Saudi Arabia struggles to cope with cheap oil

Saudi Arabia has managed to buy itself a couple of months.

The global rout of oil prices is taking its toll on the kingdom's bottom line. The country has been forced to cut government spending in its upcoming budget and increase production of crude oil—even though its hardly worth pulling it out of the ground.

Still, the world's largest producer of oil appears on a crash-course for bankruptcy as early as of 2018, according to a new Big Crunch analysis.

Many oil-dependent nations are having to dig deep to balance budgets, with crude oil fetching so little on the global market. Money-rich nations like Qatar and Kuwait look to be getting by, while poorer nations like Libya have descended further into strife and civil war. Oil would need to be selling for $269 a barrel for Libya to balance its budget, according to the IMF.

Saudi Arabia is somewhere in between: A stable nation with a sizable backup of reserve assets, somewhere around $624 billion as of December. But much of that stability is bought with government jobs and generous public spending and with falling oil prices, the country has had to dip into its reserve assets to make up the difference.

Of course, the analysis depends on no major economic changes or events effecting Saudi Arabia. It also assumes oil prices remain low, which experts consider likely for the time being.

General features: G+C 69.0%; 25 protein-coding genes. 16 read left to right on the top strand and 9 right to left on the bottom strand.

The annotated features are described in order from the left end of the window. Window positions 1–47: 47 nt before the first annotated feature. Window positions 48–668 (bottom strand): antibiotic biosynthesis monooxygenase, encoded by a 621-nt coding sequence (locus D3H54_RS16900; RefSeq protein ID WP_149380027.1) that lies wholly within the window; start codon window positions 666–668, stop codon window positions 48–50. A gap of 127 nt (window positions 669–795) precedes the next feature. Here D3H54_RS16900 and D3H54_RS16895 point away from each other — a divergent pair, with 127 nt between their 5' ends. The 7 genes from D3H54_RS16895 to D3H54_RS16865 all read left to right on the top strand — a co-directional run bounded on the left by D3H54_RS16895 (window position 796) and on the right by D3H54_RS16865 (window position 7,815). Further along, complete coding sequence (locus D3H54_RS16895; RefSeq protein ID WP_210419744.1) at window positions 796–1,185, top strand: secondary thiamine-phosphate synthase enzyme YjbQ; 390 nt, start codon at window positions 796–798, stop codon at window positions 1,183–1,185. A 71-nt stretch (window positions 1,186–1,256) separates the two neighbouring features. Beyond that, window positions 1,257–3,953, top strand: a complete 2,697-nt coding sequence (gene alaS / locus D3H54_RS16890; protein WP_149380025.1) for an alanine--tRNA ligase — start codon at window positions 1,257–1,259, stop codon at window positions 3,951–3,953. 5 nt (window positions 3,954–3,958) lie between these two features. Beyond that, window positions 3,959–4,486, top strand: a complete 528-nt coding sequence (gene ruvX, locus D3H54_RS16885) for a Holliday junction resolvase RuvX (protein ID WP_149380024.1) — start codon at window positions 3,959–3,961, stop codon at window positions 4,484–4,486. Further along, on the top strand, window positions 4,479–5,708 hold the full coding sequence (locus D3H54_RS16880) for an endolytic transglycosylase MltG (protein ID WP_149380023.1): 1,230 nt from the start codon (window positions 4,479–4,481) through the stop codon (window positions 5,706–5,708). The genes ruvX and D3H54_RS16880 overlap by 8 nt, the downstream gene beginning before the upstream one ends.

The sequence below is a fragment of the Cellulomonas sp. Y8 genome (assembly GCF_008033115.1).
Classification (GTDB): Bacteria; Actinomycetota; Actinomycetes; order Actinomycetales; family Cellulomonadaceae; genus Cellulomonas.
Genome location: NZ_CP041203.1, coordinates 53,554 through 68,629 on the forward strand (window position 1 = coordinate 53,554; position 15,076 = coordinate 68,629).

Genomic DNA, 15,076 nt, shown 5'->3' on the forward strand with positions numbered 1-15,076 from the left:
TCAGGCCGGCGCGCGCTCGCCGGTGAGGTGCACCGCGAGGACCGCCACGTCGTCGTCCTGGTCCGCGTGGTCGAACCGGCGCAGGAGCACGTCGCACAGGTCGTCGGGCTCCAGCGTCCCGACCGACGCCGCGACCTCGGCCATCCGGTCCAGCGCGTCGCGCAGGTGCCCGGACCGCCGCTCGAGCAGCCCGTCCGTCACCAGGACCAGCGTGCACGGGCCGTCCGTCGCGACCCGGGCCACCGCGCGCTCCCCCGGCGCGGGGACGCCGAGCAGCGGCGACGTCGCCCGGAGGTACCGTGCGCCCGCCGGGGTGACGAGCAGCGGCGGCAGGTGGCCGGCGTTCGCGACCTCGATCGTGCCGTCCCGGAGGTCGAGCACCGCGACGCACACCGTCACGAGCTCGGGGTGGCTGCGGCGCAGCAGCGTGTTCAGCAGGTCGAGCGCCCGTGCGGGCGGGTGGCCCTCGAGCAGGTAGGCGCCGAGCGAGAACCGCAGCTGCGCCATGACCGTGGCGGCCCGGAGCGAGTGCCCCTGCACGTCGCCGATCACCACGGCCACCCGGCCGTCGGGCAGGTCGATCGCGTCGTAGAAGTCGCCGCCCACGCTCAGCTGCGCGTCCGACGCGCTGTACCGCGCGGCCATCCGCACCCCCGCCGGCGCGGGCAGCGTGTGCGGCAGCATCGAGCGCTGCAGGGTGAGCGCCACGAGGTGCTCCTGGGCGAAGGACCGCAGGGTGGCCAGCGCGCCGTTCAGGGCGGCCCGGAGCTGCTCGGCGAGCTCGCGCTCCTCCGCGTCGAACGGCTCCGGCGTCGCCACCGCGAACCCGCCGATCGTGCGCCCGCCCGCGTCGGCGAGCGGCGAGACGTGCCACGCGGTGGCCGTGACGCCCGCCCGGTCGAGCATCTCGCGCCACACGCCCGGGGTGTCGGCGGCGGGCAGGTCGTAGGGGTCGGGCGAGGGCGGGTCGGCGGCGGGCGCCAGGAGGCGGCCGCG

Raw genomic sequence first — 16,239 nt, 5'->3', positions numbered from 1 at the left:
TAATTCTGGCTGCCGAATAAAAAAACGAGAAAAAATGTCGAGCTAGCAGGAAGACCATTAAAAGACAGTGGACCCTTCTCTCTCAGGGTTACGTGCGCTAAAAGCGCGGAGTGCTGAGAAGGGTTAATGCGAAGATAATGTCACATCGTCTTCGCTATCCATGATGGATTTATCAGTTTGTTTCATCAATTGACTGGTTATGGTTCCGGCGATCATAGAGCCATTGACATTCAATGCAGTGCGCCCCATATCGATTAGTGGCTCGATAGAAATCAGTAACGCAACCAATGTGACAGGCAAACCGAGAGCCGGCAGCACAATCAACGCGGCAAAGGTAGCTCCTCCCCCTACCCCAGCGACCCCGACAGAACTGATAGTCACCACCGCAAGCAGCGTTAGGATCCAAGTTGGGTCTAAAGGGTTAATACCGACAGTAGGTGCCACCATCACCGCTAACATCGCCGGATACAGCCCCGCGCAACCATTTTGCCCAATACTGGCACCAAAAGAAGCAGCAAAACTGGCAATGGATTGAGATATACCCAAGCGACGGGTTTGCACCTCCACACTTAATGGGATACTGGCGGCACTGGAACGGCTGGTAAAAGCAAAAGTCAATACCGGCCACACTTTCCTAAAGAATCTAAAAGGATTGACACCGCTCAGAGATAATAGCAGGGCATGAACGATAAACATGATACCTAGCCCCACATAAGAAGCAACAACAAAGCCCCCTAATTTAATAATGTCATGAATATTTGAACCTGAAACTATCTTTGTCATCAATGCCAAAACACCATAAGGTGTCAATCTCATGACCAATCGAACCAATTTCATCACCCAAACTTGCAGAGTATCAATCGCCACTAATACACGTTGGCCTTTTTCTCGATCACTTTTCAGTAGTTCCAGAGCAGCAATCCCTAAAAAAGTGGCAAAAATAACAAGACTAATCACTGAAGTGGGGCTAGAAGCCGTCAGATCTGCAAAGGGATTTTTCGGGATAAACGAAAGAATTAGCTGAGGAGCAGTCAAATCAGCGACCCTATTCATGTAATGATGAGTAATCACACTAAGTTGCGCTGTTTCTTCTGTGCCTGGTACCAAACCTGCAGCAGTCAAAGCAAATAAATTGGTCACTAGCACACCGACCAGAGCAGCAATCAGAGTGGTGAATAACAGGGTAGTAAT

CNBC looked at the country's finances back in August, when oil swung between $48 and $41 a barrel. It had fallen a long way from its highs of $65 a barrel a few months before, but our lower estimate for its direction was way off. At the time, CNBC estimated the Saudis would be broke in August of 2018, yet that was based on oil at $40 a barrel and before they cut public spending.

The 2016 Saudi budget includes a spending cut of 13.8 percent from 2015 levels, though projections from Barclays puts that cut closer to 5 percent. Even so, the country is expected to reach a budget deficit of 12.9 percent of GDP in 2016, according to the investment bank.

In addition to spending cuts, Saudi Arabia has increased production, to more than 10 million barrels a day as of October, the latest figures available from the Energy Information Administration (EIA).

While the increased production helps to add a bit to the Saudi's bottomline, it does nothing to alleviate the glut of oil on the global market. Global production is projected to be 95 million barrels a day in the first quarter of 2016, and consumption around 94 million, according to the EIA.

The economic slowdown in China is often blamed for much of the decreased demand. On the supply side, U.S. shale producers have proved more durable in the harsh economic climate than the Saudis expected. Iran, too, has entered the oil market in recent weeks as Western sanctions have been lifted. The Islamic Republic produces about 1.1 million barrels a day and has said it wouldn't consider slowing production until its grown to 1.5 million.

Earlier hopes of a deal between OPEC nations and Russia to cut production were dashed on Friday when an unnamed Iranian official told the Dow Jones news agency that the country would not participate.

Saudi Arabia has said before that it would agree to cut production if both OPEC members and non-OPEC nations would do the same.